I have been talking to young adults about making adult decisions their parents don’t like. In part 1 of this post, I talked about what adulthood is and the concept of “preparing the child for the path” and asked young adult readers to consider whether they have been prepared for it or not. Here are 3 more points to consider in part 2.
3. Your financial status.
This is the primary way that parents have neglected to prepare their children for the path. Credit cards are a major problem for young people. Children and teens need to be ready to deal with money and must be trained well how to use it, not trained to swipe a card without any clue on how commerce works. You need to be realistic about your financial status. If you don’t know what financial status means, then you are already in critical condition. Basically, if you don’t have any money of your own, then you can’t pay for all of the things you need and want. Which means you can’t do whatever you want. This is a FACT. Take some time to write down everything that you need money for and find out who is currently paying for all of these things. This might blow your mind. And make you very nervous. But do it anyway! Here are the basics:
- Cell Phone Bill
- Rent and Bills (water, internet, electricity)
- Car (Or Car Payment)
- Gas for your car
- Insurance for your car
- Health insurance for yourself
- School or Debt from School
Yikes! Some of you are not paying most of these or any of these. And these are the BASICS. If this is true, you need to figure out how you will do it asap. This also means that you have allowed yourself to step into adulthood on your parents dime, which means you are allowing them to have a huge say in your life’s decisions whether you like it or not. If your parents are paying for most of the things in your life and you are over 18, they have moved into the role of a type of employer. They pay you. It would then make sense that they want you to do the things they want you to do. Think about that for a second. If you want to continue taking their money, then you should probably quit arguing with them about where you want to spend your summer. Would you argue with your employer about where you want to spend your summer? I didn’t think so.
If you are over 18 and in this situation, and you want more autonomy (freedom to make your own decisions), I advise that you get a plan in place to pay your own way asap. But you must realize that if your plan involves your parents paying for things that you need and want, then you might not be able to do whatever you want with your next summer. In fact, this might mean that you spend your summer working to make more money somewhere else!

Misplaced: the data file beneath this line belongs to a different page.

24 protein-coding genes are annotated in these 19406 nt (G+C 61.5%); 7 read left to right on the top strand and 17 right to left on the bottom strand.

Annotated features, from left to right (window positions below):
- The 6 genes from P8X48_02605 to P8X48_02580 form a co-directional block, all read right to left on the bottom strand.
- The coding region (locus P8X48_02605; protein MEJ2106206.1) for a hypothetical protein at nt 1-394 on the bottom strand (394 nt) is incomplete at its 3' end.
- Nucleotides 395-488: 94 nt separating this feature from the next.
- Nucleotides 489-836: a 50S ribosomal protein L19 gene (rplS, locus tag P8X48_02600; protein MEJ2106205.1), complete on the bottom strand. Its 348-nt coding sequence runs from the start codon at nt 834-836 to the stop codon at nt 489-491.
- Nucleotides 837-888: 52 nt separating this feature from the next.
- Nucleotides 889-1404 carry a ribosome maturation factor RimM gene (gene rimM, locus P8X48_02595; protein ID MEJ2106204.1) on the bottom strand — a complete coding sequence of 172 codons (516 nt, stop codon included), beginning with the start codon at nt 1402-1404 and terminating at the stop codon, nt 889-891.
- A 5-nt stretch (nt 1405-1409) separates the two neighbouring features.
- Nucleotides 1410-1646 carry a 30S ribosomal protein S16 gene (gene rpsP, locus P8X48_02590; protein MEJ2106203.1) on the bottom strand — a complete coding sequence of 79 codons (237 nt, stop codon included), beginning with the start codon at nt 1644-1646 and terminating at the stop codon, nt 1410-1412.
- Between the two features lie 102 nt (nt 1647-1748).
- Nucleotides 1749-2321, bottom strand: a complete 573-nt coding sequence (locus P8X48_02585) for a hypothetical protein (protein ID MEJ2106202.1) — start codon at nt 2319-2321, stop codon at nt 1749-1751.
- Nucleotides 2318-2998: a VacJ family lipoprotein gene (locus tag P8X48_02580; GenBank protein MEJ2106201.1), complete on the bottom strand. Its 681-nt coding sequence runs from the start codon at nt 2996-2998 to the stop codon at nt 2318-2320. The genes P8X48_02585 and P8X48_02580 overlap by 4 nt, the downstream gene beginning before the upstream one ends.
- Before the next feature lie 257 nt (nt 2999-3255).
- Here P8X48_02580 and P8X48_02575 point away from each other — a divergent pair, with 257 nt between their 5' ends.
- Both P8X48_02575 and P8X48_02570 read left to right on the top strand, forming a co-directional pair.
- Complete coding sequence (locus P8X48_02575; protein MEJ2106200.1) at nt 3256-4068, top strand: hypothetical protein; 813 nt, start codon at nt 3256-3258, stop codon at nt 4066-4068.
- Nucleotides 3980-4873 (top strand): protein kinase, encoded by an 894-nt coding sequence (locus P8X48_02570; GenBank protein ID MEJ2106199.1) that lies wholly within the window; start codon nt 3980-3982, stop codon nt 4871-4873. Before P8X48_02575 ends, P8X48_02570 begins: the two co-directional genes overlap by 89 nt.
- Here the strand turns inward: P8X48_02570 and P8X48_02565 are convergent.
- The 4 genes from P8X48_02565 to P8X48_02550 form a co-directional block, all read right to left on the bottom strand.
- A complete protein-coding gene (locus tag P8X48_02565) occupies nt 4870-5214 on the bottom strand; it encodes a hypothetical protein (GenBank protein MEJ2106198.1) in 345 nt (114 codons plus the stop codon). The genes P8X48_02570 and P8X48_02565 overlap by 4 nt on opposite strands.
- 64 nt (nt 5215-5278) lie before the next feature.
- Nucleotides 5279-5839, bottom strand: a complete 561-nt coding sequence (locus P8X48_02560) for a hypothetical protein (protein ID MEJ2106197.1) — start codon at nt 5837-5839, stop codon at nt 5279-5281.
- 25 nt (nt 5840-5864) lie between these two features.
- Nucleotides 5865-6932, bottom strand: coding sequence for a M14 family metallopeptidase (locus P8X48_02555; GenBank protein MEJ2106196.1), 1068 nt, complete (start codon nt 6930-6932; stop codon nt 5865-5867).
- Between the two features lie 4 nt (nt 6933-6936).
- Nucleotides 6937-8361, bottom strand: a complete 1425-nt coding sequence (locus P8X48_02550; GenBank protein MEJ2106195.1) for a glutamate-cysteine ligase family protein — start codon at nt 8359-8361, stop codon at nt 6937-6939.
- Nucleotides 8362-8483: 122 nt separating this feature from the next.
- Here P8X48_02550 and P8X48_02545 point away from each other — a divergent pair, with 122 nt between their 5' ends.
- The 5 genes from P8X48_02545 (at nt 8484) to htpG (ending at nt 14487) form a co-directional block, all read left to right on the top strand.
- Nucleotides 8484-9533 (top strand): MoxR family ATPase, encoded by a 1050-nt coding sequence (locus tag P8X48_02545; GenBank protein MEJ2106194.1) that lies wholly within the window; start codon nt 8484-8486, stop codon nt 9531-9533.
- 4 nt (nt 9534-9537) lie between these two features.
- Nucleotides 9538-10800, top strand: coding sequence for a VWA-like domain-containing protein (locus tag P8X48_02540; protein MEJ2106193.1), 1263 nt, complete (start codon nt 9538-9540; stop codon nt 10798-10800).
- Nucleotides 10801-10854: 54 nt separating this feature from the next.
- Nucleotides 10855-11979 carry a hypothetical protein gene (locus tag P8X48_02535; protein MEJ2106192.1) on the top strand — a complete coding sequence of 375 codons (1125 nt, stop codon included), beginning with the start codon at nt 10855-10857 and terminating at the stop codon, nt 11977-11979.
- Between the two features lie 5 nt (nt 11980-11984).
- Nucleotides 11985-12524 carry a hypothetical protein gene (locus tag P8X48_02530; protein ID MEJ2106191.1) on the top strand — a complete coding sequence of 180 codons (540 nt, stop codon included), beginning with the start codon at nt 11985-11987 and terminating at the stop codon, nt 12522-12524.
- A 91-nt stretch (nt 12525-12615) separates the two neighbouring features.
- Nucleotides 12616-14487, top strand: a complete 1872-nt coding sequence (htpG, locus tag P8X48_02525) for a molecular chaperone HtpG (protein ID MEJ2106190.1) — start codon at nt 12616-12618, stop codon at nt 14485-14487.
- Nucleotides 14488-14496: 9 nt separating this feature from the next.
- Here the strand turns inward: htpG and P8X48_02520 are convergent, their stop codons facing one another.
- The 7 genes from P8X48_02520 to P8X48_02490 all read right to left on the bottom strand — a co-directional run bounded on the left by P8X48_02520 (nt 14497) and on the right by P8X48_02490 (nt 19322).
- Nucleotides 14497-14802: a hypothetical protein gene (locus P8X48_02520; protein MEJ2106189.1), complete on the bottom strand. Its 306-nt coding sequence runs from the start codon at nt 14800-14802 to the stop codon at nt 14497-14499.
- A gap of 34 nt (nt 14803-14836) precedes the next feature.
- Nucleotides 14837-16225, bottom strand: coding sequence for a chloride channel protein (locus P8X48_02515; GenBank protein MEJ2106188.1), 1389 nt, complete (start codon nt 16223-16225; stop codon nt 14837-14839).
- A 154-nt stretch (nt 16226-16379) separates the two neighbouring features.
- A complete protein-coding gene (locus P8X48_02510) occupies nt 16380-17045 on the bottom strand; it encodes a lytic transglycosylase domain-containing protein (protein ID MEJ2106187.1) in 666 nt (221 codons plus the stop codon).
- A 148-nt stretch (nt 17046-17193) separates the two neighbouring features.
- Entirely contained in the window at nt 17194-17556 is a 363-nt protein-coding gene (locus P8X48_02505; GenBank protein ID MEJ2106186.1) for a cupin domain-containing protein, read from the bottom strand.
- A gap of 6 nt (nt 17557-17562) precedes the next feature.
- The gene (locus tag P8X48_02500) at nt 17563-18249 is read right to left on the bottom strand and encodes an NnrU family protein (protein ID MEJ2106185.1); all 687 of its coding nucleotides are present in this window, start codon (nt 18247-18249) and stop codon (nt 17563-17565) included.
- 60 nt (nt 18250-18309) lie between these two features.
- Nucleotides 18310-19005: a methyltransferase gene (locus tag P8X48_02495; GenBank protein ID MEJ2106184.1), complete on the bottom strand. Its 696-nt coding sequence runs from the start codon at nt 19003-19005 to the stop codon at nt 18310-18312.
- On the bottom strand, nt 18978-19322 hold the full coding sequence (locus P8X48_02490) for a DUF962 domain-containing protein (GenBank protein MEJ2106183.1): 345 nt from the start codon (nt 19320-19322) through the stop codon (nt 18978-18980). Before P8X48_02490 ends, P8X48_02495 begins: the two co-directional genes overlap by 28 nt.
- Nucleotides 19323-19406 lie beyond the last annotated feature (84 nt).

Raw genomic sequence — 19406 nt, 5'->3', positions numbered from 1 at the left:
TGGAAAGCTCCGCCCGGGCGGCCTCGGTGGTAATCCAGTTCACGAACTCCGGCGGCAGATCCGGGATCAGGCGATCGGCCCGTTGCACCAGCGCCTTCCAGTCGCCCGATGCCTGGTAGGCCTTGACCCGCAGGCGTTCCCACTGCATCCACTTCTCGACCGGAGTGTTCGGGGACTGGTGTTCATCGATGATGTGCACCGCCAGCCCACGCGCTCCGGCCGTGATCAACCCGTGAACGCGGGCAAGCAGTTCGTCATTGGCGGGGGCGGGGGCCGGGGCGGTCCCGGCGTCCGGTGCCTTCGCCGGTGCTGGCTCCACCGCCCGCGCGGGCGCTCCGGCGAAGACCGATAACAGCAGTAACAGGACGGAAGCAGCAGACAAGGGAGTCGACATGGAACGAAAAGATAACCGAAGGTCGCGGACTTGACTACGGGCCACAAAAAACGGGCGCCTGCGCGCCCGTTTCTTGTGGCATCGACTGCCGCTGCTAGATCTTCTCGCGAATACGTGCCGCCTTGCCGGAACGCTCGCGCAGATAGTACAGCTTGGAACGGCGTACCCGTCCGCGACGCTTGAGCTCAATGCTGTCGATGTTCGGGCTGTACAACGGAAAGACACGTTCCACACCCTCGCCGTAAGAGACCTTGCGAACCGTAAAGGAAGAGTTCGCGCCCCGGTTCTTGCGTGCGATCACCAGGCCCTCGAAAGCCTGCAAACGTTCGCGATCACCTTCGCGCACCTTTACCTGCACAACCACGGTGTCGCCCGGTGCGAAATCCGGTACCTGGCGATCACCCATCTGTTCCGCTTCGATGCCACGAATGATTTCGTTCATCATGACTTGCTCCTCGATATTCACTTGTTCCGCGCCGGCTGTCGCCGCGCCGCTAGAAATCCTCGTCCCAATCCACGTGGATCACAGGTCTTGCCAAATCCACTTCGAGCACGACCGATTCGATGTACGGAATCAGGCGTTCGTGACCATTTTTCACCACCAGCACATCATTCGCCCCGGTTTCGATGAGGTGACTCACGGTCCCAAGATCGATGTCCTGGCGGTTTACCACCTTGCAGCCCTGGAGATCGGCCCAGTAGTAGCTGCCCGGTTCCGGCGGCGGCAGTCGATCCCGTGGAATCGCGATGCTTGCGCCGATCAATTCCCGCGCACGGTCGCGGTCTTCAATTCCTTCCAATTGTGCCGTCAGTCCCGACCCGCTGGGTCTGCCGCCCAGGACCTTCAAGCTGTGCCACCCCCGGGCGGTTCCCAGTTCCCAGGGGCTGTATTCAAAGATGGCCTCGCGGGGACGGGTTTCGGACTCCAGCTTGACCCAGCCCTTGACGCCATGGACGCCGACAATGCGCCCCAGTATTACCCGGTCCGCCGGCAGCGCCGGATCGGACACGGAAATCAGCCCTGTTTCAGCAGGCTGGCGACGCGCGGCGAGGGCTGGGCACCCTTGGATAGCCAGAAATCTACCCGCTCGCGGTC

Some of your parents simply want to help with money after you are 18. If your parents want to give you money to help you out, that is great, but that doesn’t mean it can be used as a manipulator or a control tactic. Either way, respect your parents for how much they have paid, or are still paying. Don’t pop off to them in ignorance of what they have done for you. Also, showing them your awareness of finances and a desire to take them on yourself goes a long way.
4. Honoring vs. Convincing
Some parents just won’t understand why you want to do certain things. Some don’t share the same belief system. You may be a Christian and they may be Muslim. Or vice a versa. I have seen over the years that young adults don’t like it when their parents don’t agree with them. When young adults want to do something, and their parents don’t agree with that decision, young adults (especially those who are Christians) think that they are dishonoring their parents. I have even seen this happen when the young adult is making a right decision.
It is important to remember that there will always be people who disagree. Sometimes they are friends. Sometimes they are parents or other family members. It reminds me of 1 Samuel when David wants to fight Goliath, but his eldest brother Eliab calls out David for wanting to fight Goliath and flat out thinks he shouldn’t do it. What if Eliab had been right? Did that scare David enough to keep him from going to fight Goliath? No. Did David need to convince his oldest brother to agree? No. He went anyway. He believed that what he was doing was right and he did it. Paul did the same thing in Acts when he went to Jerusalem, even though trusted advisors said that he should not go.